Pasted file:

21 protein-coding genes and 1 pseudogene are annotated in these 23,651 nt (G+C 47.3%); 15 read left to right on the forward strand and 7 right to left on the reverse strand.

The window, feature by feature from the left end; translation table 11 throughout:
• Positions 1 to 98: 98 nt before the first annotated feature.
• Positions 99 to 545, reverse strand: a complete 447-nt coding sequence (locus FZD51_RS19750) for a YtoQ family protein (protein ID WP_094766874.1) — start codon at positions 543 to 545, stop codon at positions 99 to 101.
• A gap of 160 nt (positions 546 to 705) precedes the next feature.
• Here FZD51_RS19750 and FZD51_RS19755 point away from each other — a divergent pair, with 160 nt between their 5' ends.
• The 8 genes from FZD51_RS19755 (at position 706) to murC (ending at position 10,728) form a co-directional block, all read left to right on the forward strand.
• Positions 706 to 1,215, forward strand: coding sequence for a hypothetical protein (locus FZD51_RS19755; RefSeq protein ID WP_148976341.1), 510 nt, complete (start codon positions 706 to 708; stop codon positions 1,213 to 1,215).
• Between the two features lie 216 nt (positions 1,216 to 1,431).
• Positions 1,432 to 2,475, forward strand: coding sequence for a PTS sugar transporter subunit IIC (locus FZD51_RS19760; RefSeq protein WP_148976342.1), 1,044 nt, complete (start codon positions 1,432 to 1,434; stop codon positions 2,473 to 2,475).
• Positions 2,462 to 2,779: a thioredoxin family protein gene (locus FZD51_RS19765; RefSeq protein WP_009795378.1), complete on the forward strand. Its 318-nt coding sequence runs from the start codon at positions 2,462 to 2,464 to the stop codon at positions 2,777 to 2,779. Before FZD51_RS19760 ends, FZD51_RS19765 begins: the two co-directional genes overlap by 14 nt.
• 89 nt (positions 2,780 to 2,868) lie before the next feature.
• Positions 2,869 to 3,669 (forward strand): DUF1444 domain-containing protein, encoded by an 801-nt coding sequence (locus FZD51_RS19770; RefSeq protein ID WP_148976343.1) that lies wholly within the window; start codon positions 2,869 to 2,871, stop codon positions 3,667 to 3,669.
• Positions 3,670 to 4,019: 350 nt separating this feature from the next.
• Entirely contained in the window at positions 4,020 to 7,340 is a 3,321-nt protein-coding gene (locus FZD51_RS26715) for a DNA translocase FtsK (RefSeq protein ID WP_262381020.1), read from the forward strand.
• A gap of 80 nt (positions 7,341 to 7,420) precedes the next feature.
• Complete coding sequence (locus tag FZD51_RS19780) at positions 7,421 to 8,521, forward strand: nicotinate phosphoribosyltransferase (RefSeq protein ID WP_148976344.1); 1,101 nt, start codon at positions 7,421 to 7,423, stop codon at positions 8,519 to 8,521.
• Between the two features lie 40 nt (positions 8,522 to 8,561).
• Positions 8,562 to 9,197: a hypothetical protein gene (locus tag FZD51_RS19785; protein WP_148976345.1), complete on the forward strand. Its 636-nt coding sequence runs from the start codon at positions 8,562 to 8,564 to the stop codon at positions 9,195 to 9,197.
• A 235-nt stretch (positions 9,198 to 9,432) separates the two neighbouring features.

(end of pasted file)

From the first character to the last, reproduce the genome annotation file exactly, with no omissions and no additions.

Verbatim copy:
21 protein-coding genes and 1 pseudogene are annotated in these 23,651 nt (G+C 47.3%); 15 read left to right on the forward strand and 7 right to left on the reverse strand.

The window, feature by feature from the left end; translation table 11 throughout:
• Positions 1 to 98: 98 nt before the first annotated feature.
• Positions 99 to 545, reverse strand: a complete 447-nt coding sequence (locus FZD51_RS19750) for a YtoQ family protein (protein ID WP_094766874.1) — start codon at positions 543 to 545, stop codon at positions 99 to 101.
• A gap of 160 nt (positions 546 to 705) precedes the next feature.
• Here FZD51_RS19750 and FZD51_RS19755 point away from each other — a divergent pair, with 160 nt between their 5' ends.
• The 8 genes from FZD51_RS19755 (at position 706) to murC (ending at position 10,728) form a co-directional block, all read left to right on the forward strand.
• Positions 706 to 1,215, forward strand: coding sequence for a hypothetical protein (locus FZD51_RS19755; RefSeq protein ID WP_148976341.1), 510 nt, complete (start codon positions 706 to 708; stop codon positions 1,213 to 1,215).
• Between the two features lie 216 nt (positions 1,216 to 1,431).
• Positions 1,432 to 2,475, forward strand: coding sequence for a PTS sugar transporter subunit IIC (locus FZD51_RS19760; RefSeq protein WP_148976342.1), 1,044 nt, complete (start codon positions 1,432 to 1,434; stop codon positions 2,473 to 2,475).
• Positions 2,462 to 2,779: a thioredoxin family protein gene (locus FZD51_RS19765; RefSeq protein WP_009795378.1), complete on the forward strand. Its 318-nt coding sequence runs from the start codon at positions 2,462 to 2,464 to the stop codon at positions 2,777 to 2,779. Before FZD51_RS19760 ends, FZD51_RS19765 begins: the two co-directional genes overlap by 14 nt.
• 89 nt (positions 2,780 to 2,868) lie before the next feature.
• Positions 2,869 to 3,669 (forward strand): DUF1444 domain-containing protein, encoded by an 801-nt coding sequence (locus FZD51_RS19770; RefSeq protein ID WP_148976343.1) that lies wholly within the window; start codon positions 2,869 to 2,871, stop codon positions 3,667 to 3,669.
• Positions 3,670 to 4,019: 350 nt separating this feature from the next.
• Entirely contained in the window at positions 4,020 to 7,340 is a 3,321-nt protein-coding gene (locus FZD51_RS26715) for a DNA translocase FtsK (RefSeq protein ID WP_262381020.1), read from the forward strand.
• A gap of 80 nt (positions 7,341 to 7,420) precedes the next feature.
• Complete coding sequence (locus tag FZD51_RS19780) at positions 7,421 to 8,521, forward strand: nicotinate phosphoribosyltransferase (RefSeq protein ID WP_148976344.1); 1,101 nt, start codon at positions 7,421 to 7,423, stop codon at positions 8,519 to 8,521.
• Between the two features lie 40 nt (positions 8,522 to 8,561).
• Positions 8,562 to 9,197: a hypothetical protein gene (locus tag FZD51_RS19785; protein WP_148976345.1), complete on the forward strand. Its 636-nt coding sequence runs from the start codon at positions 8,562 to 8,564 to the stop codon at positions 9,195 to 9,197.
• A 235-nt stretch (positions 9,198 to 9,432) separates the two neighbouring features.